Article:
Iron ore

During September 22-29, iron ore futures on the Dalian Commodity Exchange fell to $116.64/t, and on the Singapore Exchange – to $120.77/t

January iron ore futures, the most traded on the Dalian Commodity Exchange, for the period September 22-29, 2023, fell by 2.5% compared to the previous week – to 851.5 yuan/t ($116.64/t ). This is evidenced by Nasdaq data.

On the Singapore Exchange, quotations of basic October futures as of September 29, 2023 decreased by 0.3% compared to the price a week earlier – to $120.77/t.

Thus, iron ore quotations are decreasing for the second week in a row after reaching the peak on September 15, 2023 – $123.37/t (Dalian Commodity Exchange). Since then, prices have fallen 5.4%, but they are still 17% higher than the low reached on August 3 ($103.21/t).

Iron ore prices returned to the downside amid market concerns about lower-than-expected demand for steel during the peak autumn construction season, the end of pre-holiday stockpiling and possible curbs on steel production in China that have yet to be formally implemented.

«It is becoming increasingly clear that demand has peaked amid weaker-than-expected steel sales in September and October, as well as the completion of stockpiles ahead of China’s holiday week starting on September 29,» FIS analyst Pei Hao said.

Price trends are also affected by concerns about the introduction of a harsh monetary policy in the United States. Recently, representatives of the Federal Reserve System of the United States announced their intention to continue raising lending rates to combat high inflation.

In addition, Chinese investors remain cautious due to ongoing challenges and volatility in the real estate market. Despite numerous stimulus measures to restore activity in the market, the impact on demand and investment remains almost imperceptible. The real estate market is the largest consumer of steel in China, and its continued weakness is reflected negatively in the steel and raw materials market.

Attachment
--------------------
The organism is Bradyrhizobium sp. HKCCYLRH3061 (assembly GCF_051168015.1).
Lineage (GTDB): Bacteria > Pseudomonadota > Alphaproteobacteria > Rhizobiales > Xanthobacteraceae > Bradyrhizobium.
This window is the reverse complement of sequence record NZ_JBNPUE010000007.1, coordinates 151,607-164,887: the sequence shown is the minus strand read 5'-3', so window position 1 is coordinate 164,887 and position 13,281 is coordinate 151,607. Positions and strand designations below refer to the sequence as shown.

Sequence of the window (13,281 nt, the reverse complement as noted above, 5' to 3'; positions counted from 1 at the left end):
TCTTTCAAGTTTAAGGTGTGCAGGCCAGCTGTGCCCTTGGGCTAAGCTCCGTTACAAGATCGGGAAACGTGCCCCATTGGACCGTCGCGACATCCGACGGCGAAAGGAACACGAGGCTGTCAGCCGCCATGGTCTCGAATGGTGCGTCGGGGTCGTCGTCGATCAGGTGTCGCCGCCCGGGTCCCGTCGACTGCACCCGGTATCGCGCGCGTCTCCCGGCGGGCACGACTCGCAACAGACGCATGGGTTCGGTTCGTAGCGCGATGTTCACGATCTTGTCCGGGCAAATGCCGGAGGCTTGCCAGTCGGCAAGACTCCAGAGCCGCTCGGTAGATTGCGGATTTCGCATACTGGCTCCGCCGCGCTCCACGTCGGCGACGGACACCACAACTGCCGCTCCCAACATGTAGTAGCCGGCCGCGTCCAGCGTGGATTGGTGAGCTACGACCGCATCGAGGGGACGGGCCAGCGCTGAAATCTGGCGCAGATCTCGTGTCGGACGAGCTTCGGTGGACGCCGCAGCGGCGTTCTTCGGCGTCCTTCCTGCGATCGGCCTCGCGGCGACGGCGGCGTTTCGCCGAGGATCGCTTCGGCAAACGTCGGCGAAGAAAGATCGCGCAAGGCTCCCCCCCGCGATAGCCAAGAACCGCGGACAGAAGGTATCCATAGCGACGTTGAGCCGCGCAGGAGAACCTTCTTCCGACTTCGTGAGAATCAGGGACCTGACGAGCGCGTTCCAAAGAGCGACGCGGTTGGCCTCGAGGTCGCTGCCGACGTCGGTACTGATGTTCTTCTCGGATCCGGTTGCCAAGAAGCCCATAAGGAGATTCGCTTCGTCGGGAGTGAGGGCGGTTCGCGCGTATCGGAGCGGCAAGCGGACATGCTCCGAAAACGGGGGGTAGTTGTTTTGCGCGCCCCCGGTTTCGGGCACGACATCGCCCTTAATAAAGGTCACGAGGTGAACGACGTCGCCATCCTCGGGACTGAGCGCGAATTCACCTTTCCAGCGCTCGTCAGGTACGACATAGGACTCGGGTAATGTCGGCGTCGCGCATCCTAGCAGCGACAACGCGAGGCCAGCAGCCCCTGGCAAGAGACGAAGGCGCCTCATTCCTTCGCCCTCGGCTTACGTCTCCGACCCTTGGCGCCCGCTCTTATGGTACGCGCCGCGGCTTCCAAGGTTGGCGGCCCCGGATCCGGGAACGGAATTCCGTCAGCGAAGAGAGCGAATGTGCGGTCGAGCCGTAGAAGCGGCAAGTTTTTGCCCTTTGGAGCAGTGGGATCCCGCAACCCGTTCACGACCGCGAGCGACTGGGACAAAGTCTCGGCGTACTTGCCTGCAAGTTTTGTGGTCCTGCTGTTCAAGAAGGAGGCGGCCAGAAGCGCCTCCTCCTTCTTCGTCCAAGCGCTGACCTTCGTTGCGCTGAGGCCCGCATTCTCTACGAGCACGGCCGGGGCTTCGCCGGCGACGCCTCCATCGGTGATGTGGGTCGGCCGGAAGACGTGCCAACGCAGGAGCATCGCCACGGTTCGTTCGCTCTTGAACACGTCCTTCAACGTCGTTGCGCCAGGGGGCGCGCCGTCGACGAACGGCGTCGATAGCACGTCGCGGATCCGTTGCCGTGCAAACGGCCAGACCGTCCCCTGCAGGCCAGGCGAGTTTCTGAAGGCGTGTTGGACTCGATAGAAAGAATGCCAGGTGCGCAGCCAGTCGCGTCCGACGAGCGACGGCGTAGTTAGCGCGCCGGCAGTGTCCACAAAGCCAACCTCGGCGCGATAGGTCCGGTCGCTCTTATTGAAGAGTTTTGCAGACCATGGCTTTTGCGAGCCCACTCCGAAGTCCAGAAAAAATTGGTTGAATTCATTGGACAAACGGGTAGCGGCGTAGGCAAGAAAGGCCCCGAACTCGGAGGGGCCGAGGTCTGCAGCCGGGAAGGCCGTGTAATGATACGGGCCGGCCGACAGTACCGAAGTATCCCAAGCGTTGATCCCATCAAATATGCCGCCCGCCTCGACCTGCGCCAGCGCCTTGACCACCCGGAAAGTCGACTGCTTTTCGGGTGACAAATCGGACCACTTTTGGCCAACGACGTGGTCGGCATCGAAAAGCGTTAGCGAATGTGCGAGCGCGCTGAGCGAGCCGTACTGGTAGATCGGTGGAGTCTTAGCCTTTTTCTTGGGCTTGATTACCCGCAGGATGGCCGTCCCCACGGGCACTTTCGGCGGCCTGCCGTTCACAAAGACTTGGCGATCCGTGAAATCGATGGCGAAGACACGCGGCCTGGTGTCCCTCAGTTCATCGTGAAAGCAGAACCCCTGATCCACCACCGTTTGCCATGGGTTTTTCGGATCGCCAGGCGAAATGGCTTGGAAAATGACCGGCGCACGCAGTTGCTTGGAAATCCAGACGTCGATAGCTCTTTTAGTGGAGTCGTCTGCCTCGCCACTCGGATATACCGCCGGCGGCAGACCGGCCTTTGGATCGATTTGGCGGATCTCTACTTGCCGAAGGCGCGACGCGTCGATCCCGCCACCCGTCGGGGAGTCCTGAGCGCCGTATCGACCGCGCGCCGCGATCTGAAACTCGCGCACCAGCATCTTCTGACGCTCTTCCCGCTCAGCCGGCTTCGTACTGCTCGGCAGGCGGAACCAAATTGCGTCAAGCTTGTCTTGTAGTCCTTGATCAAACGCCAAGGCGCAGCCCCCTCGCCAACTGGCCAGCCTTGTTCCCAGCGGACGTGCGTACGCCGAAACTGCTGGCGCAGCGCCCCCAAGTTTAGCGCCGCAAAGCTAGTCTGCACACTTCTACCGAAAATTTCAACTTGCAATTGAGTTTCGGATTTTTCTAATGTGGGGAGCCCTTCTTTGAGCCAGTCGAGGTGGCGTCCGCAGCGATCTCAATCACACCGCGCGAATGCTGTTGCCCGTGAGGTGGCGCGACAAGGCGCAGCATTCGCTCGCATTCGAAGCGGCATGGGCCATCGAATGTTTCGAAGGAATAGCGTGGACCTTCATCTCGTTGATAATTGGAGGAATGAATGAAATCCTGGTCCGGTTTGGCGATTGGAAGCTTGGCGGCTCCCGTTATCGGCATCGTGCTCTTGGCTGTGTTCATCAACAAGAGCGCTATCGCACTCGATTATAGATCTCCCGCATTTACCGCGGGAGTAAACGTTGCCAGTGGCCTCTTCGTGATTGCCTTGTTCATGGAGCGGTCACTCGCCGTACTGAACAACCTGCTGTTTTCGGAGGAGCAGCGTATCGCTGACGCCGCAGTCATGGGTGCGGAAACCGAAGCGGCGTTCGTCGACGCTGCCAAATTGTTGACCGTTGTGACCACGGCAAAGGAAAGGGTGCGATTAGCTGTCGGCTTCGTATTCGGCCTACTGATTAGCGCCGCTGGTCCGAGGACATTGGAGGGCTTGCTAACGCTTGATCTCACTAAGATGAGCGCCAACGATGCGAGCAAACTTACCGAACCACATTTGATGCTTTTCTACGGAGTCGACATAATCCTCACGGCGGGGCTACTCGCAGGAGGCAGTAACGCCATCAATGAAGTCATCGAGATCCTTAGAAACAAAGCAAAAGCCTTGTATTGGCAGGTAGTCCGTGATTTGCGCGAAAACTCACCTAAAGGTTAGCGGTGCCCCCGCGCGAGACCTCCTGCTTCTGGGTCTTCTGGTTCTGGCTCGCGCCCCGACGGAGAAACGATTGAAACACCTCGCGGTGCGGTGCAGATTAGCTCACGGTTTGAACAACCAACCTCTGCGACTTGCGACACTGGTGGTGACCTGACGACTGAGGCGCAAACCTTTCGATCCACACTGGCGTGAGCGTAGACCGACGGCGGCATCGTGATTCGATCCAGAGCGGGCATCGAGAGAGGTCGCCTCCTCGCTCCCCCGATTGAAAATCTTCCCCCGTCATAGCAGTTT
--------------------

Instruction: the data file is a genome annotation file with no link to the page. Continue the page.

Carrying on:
Last week, China’s central bank reiterated that economic recovery is a priority. This slightly supported market sentiment and contained falling prices, but shrinking profitability of steelmakers and renewed debt problems among Chinese developers make the government’s promises to be cautious.

“Commodity prices, including iron ore, will remain under pressure as long as the steel market remains weak. Now, the price adjustment will take place in a narrow range, and it will probably last until mid-November,» commented Sinosteel Futures analysts.

Overall, there are currently more factors weighing on iron ore prices than supporting them. A key event that could topple the market is the implementation of China’s steel output restrictions in the fourth quarter.

As GMK Center reported earlier, the rating agency Fitch Ratings recently reviewed the price forecast for iron ore in 2023 towards growth – up to $110/t compared to $105/t in the previous forecast. Forecasts for 2024-2026 remained unchanged – $85/t, $75/t and $70/t, respectively.

Investment bank Goldman Sachs in August revised its forecast fir iron ore prices for the second half of 2023 to decrease – by 12%, to $90/t. This is due to a forecast iron ore oversupply of 68 million tonnes and a decline in steelmaking in China. At the same time, ING analysts expect prices for this raw material to be at $105/t in the third quarter, and $100/t – in the fourth.